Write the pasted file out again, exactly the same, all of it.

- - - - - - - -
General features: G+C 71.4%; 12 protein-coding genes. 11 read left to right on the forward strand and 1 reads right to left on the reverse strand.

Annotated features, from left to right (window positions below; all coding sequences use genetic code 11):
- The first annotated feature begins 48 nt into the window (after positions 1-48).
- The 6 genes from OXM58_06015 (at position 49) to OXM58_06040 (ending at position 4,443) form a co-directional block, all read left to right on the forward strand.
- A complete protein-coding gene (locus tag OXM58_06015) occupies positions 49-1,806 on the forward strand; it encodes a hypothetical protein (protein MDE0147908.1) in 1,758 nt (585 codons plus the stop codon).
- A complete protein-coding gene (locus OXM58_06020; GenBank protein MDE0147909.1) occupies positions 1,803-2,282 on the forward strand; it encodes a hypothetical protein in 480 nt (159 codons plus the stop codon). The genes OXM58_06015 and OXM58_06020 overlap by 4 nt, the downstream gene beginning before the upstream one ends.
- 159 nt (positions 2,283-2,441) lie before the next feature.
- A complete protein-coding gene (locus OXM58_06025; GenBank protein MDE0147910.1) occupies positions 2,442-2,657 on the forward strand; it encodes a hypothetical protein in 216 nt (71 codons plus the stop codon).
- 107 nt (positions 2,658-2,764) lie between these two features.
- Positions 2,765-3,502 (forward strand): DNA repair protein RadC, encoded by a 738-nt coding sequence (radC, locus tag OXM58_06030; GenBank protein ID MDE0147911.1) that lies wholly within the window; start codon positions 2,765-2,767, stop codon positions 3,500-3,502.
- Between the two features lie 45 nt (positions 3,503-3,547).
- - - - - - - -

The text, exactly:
General features: G+C 71.4%; 12 protein-coding genes. 11 read left to right on the forward strand and 1 reads right to left on the reverse strand.

Annotated features, from left to right (window positions below; all coding sequences use genetic code 11):
- The first annotated feature begins 48 nt into the window (after positions 1-48).
- The 6 genes from OXM58_06015 (at position 49) to OXM58_06040 (ending at position 4,443) form a co-directional block, all read left to right on the forward strand.
- A complete protein-coding gene (locus tag OXM58_06015) occupies positions 49-1,806 on the forward strand; it encodes a hypothetical protein (protein MDE0147908.1) in 1,758 nt (585 codons plus the stop codon).
- A complete protein-coding gene (locus OXM58_06020; GenBank protein MDE0147909.1) occupies positions 1,803-2,282 on the forward strand; it encodes a hypothetical protein in 480 nt (159 codons plus the stop codon). The genes OXM58_06015 and OXM58_06020 overlap by 4 nt, the downstream gene beginning before the upstream one ends.
- 159 nt (positions 2,283-2,441) lie before the next feature.
- A complete protein-coding gene (locus OXM58_06025; GenBank protein MDE0147910.1) occupies positions 2,442-2,657 on the forward strand; it encodes a hypothetical protein in 216 nt (71 codons plus the stop codon).
- 107 nt (positions 2,658-2,764) lie between these two features.
- Positions 2,765-3,502 (forward strand): DNA repair protein RadC, encoded by a 738-nt coding sequence (radC, locus tag OXM58_06030; GenBank protein ID MDE0147911.1) that lies wholly within the window; start codon positions 2,765-2,767, stop codon positions 3,500-3,502.
- Between the two features lie 45 nt (positions 3,503-3,547).